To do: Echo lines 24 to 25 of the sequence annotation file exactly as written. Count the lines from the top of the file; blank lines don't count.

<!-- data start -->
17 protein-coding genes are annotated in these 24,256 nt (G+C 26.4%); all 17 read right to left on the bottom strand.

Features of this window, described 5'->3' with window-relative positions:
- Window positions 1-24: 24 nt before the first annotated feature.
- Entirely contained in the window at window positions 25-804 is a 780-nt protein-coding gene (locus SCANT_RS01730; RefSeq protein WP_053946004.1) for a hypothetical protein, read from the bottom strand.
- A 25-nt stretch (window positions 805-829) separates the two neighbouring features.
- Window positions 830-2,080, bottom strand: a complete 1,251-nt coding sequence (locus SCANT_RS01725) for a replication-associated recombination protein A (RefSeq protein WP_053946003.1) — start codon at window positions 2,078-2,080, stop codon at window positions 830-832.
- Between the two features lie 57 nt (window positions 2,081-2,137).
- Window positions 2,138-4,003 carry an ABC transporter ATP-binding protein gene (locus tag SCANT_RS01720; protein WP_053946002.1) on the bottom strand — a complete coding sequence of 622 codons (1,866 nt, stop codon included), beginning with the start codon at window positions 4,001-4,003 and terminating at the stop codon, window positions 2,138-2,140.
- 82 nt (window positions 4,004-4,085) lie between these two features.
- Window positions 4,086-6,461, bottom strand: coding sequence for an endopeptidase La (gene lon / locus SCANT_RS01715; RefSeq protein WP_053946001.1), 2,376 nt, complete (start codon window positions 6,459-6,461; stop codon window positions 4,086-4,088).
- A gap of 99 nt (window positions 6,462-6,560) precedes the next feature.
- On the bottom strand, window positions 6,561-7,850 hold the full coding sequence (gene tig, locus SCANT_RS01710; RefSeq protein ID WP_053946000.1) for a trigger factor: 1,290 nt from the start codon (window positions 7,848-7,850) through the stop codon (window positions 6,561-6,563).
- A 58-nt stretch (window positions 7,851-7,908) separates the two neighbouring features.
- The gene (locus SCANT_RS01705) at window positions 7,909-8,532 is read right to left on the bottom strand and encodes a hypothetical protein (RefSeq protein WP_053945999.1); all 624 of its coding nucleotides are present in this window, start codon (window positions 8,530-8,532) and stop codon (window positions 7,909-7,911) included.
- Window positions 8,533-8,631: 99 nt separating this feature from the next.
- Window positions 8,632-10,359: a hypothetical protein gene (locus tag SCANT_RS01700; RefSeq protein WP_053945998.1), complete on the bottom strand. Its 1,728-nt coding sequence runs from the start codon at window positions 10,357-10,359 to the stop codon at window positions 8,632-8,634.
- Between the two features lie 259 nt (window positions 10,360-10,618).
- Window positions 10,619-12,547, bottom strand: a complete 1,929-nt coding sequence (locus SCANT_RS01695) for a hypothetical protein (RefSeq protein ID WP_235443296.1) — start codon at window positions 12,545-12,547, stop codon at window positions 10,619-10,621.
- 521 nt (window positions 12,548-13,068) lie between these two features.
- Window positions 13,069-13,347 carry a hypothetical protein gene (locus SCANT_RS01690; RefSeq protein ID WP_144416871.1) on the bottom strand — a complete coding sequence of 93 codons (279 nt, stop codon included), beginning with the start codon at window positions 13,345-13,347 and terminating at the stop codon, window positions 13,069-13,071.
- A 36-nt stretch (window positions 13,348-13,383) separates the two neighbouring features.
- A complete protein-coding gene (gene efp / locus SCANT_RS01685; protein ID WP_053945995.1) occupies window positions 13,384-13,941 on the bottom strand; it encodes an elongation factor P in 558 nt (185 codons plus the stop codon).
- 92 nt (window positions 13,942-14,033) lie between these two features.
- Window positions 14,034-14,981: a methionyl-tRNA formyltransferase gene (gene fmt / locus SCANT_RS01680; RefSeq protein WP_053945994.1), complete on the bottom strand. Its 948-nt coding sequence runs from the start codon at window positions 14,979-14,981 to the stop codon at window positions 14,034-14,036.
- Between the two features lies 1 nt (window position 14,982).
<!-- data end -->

- Window positions 14,034-14,981: a methionyl-tRNA formyltransferase gene (gene fmt / locus SCANT_RS01680; RefSeq protein WP_053945994.1), complete on the bottom strand. Its 948-nt coding sequence runs from the start codon at window positions 14,979-14,981 to the stop codon at window positions 14,034-14,036.
- Between the two features lies 1 nt (window position 14,982).